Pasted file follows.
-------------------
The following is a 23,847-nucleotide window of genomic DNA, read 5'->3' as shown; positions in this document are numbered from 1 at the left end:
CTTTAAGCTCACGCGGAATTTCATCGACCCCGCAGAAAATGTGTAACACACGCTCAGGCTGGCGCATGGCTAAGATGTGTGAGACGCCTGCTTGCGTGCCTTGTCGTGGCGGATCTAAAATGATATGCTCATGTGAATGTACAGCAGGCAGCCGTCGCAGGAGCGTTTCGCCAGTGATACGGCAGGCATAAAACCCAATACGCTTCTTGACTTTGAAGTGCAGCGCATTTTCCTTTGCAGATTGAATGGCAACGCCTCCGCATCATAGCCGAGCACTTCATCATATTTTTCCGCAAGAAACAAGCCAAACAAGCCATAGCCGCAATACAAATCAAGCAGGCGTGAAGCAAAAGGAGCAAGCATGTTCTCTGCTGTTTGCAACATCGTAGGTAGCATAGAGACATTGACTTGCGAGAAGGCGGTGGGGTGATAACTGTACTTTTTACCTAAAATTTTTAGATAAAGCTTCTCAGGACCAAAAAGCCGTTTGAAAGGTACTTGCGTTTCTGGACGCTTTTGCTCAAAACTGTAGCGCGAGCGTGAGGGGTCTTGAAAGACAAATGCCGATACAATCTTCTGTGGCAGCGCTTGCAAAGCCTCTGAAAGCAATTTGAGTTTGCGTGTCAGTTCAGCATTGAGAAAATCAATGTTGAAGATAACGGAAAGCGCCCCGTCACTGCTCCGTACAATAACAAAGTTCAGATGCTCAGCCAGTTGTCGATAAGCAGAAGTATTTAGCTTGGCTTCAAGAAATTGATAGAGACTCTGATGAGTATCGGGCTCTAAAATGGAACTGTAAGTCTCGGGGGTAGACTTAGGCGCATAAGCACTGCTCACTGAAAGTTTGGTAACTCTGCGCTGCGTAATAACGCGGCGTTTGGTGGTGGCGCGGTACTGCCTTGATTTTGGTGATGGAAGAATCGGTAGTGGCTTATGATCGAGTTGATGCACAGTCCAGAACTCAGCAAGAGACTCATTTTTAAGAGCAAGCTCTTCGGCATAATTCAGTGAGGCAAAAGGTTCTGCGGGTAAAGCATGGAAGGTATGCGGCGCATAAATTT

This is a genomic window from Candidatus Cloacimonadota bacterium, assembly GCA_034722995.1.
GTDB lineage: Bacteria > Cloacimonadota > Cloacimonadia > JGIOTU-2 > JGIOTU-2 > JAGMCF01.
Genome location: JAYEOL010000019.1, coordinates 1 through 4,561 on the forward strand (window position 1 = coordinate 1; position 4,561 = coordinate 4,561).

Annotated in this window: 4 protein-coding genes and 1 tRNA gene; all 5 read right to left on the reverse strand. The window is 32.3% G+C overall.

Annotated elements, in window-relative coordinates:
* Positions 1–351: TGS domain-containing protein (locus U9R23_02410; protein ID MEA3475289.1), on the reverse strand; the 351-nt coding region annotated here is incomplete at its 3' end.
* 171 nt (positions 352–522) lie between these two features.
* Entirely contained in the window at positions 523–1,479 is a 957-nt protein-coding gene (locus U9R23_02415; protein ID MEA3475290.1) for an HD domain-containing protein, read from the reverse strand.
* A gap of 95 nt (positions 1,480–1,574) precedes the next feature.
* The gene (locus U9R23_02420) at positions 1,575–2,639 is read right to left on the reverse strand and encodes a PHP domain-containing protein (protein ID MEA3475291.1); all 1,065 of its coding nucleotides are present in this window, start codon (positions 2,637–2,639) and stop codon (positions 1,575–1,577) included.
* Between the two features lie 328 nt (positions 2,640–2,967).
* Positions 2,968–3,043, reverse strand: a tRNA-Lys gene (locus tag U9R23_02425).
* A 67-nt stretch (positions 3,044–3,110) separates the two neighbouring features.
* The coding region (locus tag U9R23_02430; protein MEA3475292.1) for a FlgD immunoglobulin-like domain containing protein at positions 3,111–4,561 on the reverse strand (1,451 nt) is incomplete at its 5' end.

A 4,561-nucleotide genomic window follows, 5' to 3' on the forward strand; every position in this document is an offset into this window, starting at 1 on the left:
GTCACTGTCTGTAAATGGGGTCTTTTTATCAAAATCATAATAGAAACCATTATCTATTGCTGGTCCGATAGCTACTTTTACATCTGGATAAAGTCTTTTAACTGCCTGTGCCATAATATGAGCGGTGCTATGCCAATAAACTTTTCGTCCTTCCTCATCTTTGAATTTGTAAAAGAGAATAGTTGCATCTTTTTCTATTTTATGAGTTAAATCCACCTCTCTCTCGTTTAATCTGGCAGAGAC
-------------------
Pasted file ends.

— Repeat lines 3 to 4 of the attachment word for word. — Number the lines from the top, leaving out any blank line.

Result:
This is a genomic window from Candidatus Cloacimonadota bacterium, assembly GCA_034722995.1.
GTDB lineage: Bacteria > Cloacimonadota > Cloacimonadia > JGIOTU-2 > JGIOTU-2 > JAGMCF01.